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Gay News Sponsor Windy City Times 2023-02-22



Sam Heller celebrates 25 years in art, overcomes obstacles
Special to the online edition of Windy City Times
by Ross Forman, Windy City Times

This article shared 8046 times since Tue Dec 31, 2013
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Sam Heller began dealing in art in 1987, first at Merrill Chase Galleries, and then as Curator and a director of Atlas Galleries, at the time Michigan Avenue's two largest fine-art galleries.

Born in New York City (his first home, the historic Ansonia Hotel, home of The Continental Baths,) the openly gay Heller, a longtime Northside resident, has surpassed the 25-year mark as an art-dealer, despite several recent years filled with professional and personal obstacles.

Now, as president of Sam Heller Fine Art, launched in 2006, Heller offers his own large collection of art; but also spends much time "sourcing" works requested by clients; as well as authenticating fine-prints. Clients range from "serious collectors to young couples, with little knowledge, looking for something beautiful on a budget. There's little 'intimidation factor" with me; the experience is tailored to the individuals I'm working with" says Heller.

"As a private dealer, I'm able to limit my offerings to works that I respect personally. Three of the traditions of the Private Dealer are reasonable pricing, knowledge and passion for fine art; and a distaste for the high-pressure "close." Without the enormous overhead of a gallery space on expensive real-estate, dramatic markups are unnecessary."

Heller specializes in works of museum quality, most between $2 and $15,000; with a cap of $100,000. "I offer works of very high-quality. But high-quality doesn't necessarily equate with expensive. There's only so much room for marvelous artists to become celebrated and, therefore, valuable. I like to think I'm good at seeing works of intrinsic artistic and technical quality, no matter what the setting, or reputation of the artist."

Heller always offers several works for a few hundred dollars, and "on the top end, I seldom offer works above $50 thousand. By specializing in fine-prints, I'm able to offer museum pieces. Whereas, paintings by the most famous names are far above my price-range, and drawings are often impossible to authenticate."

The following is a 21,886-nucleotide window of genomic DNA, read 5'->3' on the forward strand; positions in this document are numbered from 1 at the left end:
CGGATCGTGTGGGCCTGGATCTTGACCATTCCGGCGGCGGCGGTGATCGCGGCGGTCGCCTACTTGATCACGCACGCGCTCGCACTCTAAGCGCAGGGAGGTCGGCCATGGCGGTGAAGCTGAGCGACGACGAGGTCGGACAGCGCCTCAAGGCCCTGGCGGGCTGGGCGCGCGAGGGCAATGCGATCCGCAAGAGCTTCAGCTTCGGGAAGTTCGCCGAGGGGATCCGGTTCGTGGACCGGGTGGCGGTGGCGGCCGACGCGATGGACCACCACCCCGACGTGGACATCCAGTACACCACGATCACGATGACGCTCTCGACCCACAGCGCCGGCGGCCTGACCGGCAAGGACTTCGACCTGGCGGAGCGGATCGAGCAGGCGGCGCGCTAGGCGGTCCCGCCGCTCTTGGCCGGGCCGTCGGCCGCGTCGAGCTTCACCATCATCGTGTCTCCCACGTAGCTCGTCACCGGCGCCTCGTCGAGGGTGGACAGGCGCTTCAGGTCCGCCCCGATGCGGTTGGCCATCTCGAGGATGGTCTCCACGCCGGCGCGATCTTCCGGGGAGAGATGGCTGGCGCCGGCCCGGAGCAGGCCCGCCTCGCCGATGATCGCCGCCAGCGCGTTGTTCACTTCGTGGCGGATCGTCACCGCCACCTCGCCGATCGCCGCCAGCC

Heller's clients range from economically middle-class "up to the very financially-successful; but I doubt I've ever sold anything to a billionaire. I grew up middle-class; I am middle-class; and I'd feel exclusionary, as well as more at-risk, if I dealt with art in higher price brackets. I enjoy the diversity of people I deal with; always have. I've met and worked, and occasionally made friends, with a lot of fascinating people. It's one of the bonuses."

Heller's specialty in 19th Century French fine-prints directs some of what he sells, but there's a wide gamut. "Over the last six years I've bought and sold prints, paintings and drawings by everyone from Mary] Cassatt, to Frank Stella, Marc Chagall, and works by many who, while well-known to museums, don't have a "household name."

Heller's artwork offerings include an eight-foot tall bronze mother and child sculpture from Israeli Ruth Bloch. He also has a framed Joan MirÃ" aquatint that is almost six feet wide. Plus, "I have the largest Mackenzie Thorpe original work available anywhere in the United States [and] an enormous Alexander Calder."